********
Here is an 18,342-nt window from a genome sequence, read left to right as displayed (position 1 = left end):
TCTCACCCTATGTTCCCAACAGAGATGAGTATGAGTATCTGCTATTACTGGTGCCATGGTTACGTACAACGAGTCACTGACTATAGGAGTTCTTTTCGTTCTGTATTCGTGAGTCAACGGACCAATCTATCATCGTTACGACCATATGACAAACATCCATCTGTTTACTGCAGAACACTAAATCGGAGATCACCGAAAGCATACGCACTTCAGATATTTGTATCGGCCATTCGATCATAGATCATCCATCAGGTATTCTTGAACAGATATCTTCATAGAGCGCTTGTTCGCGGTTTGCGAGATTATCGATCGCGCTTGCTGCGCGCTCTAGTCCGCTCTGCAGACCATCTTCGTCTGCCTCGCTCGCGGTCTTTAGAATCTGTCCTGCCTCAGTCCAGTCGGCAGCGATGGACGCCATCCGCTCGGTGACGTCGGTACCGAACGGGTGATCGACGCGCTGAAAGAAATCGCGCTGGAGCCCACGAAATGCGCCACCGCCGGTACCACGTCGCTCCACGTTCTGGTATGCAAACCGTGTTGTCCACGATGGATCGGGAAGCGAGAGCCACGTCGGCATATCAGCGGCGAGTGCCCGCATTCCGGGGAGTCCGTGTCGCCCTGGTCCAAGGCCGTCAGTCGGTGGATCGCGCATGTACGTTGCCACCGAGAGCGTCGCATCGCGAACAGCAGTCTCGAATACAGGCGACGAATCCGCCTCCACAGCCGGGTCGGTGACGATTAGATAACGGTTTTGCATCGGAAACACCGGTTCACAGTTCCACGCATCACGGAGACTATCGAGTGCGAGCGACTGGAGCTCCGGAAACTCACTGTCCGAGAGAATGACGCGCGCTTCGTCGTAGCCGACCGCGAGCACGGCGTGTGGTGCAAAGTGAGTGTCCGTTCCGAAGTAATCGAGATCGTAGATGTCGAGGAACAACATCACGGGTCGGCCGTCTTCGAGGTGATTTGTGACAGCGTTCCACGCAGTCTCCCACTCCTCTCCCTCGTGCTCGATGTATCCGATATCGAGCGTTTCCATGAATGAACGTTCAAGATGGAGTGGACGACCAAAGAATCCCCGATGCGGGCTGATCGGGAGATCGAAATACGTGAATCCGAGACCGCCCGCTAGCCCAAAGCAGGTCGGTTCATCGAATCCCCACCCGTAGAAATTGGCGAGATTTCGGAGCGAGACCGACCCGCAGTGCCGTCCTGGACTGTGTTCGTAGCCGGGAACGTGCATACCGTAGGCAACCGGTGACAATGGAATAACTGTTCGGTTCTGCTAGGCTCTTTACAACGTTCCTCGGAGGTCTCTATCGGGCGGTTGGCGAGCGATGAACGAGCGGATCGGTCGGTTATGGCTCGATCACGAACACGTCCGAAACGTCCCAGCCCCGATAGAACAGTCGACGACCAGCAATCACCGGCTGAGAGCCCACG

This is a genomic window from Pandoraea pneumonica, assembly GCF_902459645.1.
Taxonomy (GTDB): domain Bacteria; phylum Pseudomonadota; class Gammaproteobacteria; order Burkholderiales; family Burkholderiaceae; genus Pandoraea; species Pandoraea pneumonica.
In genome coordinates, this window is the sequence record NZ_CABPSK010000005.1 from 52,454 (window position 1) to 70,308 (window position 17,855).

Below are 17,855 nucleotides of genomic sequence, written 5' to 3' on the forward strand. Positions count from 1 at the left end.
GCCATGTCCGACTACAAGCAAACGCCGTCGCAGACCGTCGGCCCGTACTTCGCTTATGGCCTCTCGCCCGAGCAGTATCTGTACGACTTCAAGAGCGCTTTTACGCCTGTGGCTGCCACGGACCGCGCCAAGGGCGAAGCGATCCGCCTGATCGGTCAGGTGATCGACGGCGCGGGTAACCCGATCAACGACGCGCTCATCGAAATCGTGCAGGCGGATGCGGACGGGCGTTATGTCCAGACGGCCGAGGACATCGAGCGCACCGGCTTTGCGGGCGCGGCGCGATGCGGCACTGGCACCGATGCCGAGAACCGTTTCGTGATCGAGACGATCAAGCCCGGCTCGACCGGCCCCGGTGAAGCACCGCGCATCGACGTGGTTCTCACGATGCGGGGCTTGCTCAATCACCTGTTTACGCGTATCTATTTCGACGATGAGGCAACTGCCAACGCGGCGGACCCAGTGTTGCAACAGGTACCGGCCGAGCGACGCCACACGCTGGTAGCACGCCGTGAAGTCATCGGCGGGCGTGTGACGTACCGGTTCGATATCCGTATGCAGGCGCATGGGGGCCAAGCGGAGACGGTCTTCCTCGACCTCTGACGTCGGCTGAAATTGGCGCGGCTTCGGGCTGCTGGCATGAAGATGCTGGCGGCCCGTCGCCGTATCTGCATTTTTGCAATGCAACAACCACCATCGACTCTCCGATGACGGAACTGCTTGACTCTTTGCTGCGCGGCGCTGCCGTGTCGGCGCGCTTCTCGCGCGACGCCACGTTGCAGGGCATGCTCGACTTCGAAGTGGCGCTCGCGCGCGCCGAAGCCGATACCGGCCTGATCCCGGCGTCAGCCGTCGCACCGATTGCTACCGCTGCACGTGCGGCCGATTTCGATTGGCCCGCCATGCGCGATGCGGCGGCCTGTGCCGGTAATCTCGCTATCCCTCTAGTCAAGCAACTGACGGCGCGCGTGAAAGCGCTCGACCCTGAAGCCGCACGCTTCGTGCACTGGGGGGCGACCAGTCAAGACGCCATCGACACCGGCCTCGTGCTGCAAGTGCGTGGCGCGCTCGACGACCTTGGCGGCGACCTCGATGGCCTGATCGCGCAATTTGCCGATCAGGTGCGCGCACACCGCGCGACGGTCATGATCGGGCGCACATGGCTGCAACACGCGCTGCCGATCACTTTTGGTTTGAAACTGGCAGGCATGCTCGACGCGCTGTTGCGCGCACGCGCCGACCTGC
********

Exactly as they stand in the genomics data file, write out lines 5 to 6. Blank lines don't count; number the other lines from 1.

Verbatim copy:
In genome coordinates, this window is the sequence record NZ_CABPSK010000005.1 from 52,454 (window position 1) to 70,308 (window position 17,855).

Below are 17,855 nucleotides of genomic sequence, written 5' to 3' on the forward strand. Positions count from 1 at the left end.